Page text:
Where you might see something of that continue would be in occurrence casualty which means that you write a policy of liability that’s written on an occurrence basis. Anything that occurs during that year, regardless of when it’s reported, attaches back to that policy year and think about the components back on that pie chart page, we have very, very little casualty business, particularly excess casualty that’s written on an occurrence form.
So, that is a significant mitigant to loss, because I agree with you that large long tail excess casualty or umbrella is tough business and - because you don’t know what you don’t know.
Matthew Heimermann - JPMorgan Securities
We’ve got time for one more if there’s. If not, I’ll use the time. I guess one last quick question then before we adjourn, I guess just going back to crop, I mean there’s been with the budget deficit and some of the of at least efforts to try to cut cost, the crop insurance program has come up as maybe a potential target. Can you just give some thoughts in terms of how big of a risk you really view that? And I think what the starting year three of five under the most recent RMA contract. So just how I - do you - if there’s changes likely after the contract runs its course or like would there be a change midyear?
Well, the changes would come after the contract, at the next contract renewal. To - with - stepping back to your question about what is the risk of major changes in deficit cutting acts going against the crop insurance program, I view that as more of a tail risk as opposed to a likely outcome. There has been a number of comments that have been made in Congress and various committees with respect to agriculture subsidies.
And where they seem to be focused would be on direct payments as opposed to crop insurance. So, you may have seen headlines coming out of the Farm Services Agency. The Farm Services Agency is the arm of the USDA that administers direct payment. So, if a farmer is getting a payment for keeping land fallow or for not planting certain crops or for planting certain crops that are outside of crop insurance. Those are the types of payments and subsidies that are significantly under attack and actually, the industry has acknowledged the agriculture industry has acknowledged that direct payments need to go, I mean there’s not much basis to really keep those going.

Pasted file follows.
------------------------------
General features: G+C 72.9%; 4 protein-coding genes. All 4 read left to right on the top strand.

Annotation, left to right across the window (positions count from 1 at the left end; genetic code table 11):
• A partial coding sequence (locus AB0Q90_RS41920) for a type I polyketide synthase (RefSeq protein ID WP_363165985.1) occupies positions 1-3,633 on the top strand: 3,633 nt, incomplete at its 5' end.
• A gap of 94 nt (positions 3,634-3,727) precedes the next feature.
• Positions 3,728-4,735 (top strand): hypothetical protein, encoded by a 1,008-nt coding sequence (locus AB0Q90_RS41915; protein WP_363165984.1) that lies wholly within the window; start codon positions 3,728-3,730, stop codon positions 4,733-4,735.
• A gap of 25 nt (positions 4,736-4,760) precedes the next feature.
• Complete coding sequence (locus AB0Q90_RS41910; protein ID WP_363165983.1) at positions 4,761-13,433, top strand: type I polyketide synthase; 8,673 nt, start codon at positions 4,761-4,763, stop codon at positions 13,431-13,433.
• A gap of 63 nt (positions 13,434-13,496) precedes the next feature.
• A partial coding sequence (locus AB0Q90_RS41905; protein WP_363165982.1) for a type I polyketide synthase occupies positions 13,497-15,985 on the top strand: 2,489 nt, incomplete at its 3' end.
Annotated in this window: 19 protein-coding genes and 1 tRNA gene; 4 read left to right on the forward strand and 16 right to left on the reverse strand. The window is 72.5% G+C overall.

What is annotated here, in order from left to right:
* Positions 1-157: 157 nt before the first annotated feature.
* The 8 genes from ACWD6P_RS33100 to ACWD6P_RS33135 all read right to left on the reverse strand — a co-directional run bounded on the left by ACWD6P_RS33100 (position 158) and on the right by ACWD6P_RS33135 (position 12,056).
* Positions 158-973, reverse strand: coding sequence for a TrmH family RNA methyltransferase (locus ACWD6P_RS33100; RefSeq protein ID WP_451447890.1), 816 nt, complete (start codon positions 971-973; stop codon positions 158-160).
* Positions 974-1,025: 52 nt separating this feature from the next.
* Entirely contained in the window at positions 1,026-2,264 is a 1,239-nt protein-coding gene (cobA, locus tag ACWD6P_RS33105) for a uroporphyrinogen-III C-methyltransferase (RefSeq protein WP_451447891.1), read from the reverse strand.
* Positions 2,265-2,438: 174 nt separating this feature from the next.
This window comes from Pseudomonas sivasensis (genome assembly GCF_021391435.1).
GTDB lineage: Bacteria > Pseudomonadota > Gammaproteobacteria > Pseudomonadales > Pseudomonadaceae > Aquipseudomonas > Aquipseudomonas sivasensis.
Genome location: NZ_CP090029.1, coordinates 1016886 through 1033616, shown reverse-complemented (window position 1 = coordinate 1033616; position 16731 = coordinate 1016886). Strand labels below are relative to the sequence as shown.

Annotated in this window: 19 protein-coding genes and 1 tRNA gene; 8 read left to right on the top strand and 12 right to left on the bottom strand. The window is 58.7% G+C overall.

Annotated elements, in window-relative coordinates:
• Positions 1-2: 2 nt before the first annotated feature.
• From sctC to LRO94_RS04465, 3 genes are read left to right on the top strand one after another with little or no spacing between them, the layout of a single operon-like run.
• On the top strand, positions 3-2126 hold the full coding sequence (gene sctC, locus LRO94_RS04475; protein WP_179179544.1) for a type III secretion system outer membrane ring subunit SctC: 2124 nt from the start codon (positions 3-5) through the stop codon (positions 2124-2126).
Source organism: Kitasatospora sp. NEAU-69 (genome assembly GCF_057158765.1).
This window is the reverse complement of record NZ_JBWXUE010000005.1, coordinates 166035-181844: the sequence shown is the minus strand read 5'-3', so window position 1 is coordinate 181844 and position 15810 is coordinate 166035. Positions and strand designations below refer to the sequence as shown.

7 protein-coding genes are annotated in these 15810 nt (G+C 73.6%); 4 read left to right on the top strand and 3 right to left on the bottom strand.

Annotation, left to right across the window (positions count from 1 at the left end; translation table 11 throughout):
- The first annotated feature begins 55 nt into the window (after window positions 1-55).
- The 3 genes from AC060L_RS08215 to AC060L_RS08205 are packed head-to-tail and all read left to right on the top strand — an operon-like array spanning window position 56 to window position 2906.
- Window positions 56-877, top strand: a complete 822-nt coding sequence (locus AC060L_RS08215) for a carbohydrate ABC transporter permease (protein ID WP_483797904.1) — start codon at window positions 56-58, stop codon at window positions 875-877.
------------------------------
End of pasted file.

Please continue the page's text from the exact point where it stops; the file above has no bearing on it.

And actually what the Farm Services Agency has come out with is trying to create a new program to not get rid of that funding but to repurpose it into something that looks more like crop insurance because crop insurance is a more politically supportable method of support because the farmer has skin in the game, the farmer has to pay a premium. It is, at heart, a risk management product that is needed by the industry and it would seem that more of the agricultural subsidy will be focused towards things like crop insurance as opposed to really strong cuts to crop insurance.
Do I expect cuts over time? Most likely, I mean we are continuing to drive the efficiency and productivity in the agriculture space, not like from how we underwrite or operate as a crop insurer, but farmers in general. Every year you see gains in seed technology and irrigation technology, farming technology that enhances yield and production. So, the changes that have been made over time have been met to try and keep up with the advances in technology and I think the pricing change that have happened in the cuts have been to keep the program at pace with those kinds of changes.
Matthew Heimermann - JPMorgan Securities
All right. Much appreciated. Thank you, Michael.
Thanks, Matt. And thanks all for your attention.